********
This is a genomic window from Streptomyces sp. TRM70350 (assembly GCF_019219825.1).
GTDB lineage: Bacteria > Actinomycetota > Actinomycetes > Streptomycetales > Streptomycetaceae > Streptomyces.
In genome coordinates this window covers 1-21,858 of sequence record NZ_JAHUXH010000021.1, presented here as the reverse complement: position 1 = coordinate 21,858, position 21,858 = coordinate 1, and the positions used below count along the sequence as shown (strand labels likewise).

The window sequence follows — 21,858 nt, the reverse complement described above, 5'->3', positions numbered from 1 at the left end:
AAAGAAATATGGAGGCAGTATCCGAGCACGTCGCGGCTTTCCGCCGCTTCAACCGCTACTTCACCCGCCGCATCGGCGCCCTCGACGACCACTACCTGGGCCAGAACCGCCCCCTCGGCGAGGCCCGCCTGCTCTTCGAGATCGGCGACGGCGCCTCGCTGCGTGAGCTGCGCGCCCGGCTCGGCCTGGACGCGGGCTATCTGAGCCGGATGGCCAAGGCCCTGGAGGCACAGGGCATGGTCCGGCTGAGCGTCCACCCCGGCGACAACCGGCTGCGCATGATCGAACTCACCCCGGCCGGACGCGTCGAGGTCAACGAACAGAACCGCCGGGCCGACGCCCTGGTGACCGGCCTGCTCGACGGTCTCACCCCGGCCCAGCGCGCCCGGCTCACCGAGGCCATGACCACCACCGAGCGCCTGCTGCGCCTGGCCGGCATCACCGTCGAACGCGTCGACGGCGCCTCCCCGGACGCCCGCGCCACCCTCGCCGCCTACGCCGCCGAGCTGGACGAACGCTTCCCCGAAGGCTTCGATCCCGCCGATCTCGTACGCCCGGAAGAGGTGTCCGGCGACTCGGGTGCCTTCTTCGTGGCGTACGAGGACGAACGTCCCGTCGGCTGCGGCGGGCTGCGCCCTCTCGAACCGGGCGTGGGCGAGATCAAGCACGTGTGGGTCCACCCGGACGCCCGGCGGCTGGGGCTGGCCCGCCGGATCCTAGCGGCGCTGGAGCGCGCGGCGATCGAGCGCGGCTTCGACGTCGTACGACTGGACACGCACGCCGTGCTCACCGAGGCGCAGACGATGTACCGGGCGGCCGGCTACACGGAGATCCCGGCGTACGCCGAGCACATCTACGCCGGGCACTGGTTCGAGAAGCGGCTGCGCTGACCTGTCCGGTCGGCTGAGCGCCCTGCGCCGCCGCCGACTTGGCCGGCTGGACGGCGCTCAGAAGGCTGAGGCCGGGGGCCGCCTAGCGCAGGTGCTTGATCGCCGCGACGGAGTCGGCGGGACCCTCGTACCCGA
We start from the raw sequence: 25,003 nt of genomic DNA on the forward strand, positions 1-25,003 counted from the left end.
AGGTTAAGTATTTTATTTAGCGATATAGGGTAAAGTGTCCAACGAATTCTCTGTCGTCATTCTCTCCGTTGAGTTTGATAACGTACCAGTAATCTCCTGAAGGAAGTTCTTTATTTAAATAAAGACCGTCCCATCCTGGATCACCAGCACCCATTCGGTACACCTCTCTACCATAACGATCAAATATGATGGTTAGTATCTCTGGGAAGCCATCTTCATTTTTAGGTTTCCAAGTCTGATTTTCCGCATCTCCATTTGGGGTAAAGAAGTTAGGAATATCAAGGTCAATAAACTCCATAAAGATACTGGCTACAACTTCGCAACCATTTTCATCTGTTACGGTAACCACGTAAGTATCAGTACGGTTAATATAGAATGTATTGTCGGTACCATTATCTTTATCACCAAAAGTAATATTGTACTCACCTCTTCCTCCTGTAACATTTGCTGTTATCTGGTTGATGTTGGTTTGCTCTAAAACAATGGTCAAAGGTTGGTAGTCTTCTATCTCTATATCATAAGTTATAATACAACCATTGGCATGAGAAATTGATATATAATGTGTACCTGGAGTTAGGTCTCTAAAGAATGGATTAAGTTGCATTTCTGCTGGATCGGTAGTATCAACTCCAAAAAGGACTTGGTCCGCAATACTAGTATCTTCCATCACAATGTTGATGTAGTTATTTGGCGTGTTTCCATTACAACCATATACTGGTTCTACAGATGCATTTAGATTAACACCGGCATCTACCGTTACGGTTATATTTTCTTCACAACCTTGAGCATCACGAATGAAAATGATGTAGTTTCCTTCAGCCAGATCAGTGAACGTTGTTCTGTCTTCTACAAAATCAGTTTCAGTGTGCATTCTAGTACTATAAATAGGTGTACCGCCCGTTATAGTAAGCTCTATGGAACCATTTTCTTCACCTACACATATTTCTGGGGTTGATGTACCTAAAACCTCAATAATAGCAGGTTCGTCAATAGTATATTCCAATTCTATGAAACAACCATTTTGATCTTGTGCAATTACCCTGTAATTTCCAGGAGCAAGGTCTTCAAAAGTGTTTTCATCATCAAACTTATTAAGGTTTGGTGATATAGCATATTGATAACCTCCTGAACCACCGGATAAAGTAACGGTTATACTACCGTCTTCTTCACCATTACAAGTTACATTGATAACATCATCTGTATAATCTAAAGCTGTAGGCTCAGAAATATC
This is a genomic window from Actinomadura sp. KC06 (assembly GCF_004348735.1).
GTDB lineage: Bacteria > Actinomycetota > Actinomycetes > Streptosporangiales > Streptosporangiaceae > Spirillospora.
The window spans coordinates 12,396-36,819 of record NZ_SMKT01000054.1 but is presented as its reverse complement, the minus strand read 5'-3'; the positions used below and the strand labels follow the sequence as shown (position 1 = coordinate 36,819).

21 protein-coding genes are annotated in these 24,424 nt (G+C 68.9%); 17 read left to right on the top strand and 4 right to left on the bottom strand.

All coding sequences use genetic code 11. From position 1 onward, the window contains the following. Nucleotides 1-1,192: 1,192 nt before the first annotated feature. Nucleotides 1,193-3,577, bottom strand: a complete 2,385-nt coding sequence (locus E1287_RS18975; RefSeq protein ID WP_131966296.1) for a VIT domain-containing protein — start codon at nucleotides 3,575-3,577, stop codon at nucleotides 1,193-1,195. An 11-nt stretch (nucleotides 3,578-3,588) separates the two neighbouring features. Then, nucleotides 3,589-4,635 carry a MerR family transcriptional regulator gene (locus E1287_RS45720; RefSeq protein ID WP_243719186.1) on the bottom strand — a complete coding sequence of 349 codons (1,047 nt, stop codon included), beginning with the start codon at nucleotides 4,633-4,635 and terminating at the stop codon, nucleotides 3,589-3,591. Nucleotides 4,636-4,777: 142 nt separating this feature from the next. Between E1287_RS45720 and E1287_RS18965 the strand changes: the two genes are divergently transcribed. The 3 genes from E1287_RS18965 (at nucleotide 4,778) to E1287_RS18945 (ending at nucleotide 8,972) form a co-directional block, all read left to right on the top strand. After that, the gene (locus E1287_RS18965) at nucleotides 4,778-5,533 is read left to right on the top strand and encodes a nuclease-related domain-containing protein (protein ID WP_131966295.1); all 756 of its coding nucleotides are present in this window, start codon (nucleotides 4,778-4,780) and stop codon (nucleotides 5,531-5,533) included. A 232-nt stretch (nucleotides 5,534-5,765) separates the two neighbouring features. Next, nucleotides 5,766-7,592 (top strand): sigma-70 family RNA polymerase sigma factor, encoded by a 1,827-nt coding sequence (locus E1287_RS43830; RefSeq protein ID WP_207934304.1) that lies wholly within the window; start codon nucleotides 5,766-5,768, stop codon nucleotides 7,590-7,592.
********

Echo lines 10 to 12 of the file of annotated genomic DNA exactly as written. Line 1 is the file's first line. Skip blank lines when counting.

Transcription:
The window spans coordinates 12,396-36,819 of record NZ_SMKT01000054.1 but is presented as its reverse complement, the minus strand read 5'-3'; the positions used below and the strand labels follow the sequence as shown (position 1 = coordinate 36,819).

21 protein-coding genes are annotated in these 24,424 nt (G+C 68.9%); 17 read left to right on the top strand and 4 right to left on the bottom strand.

All coding sequences use genetic code 11. From position 1 onward, the window contains the following. Nucleotides 1-1,192: 1,192 nt before the first annotated feature. Nucleotides 1,193-3,577, bottom strand: a complete 2,385-nt coding sequence (locus E1287_RS18975; RefSeq protein ID WP_131966296.1) for a VIT domain-containing protein — start codon at nucleotides 3,575-3,577, stop codon at nucleotides 1,193-1,195. An 11-nt stretch (nucleotides 3,578-3,588) separates the two neighbouring features. Then, nucleotides 3,589-4,635 carry a MerR family transcriptional regulator gene (locus E1287_RS45720; RefSeq protein ID WP_243719186.1) on the bottom strand — a complete coding sequence of 349 codons (1,047 nt, stop codon included), beginning with the start codon at nucleotides 4,633-4,635 and terminating at the stop codon, nucleotides 3,589-3,591. Nucleotides 4,636-4,777: 142 nt separating this feature from the next. Between E1287_RS45720 and E1287_RS18965 the strand changes: the two genes are divergently transcribed. The 3 genes from E1287_RS18965 (at nucleotide 4,778) to E1287_RS18945 (ending at nucleotide 8,972) form a co-directional block, all read left to right on the top strand. After that, the gene (locus E1287_RS18965) at nucleotides 4,778-5,533 is read left to right on the top strand and encodes a nuclease-related domain-containing protein (protein ID WP_131966295.1); all 756 of its coding nucleotides are present in this window, start codon (nucleotides 4,778-4,780) and stop codon (nucleotides 5,531-5,533) included. A 232-nt stretch (nucleotides 5,534-5,765) separates the two neighbouring features. Next, nucleotides 5,766-7,592 (top strand): sigma-70 family RNA polymerase sigma factor, encoded by a 1,827-nt coding sequence (locus E1287_RS43830; RefSeq protein ID WP_207934304.1) that lies wholly within the window; start codon nucleotides 5,766-5,768, stop codon nucleotides 7,590-7,592.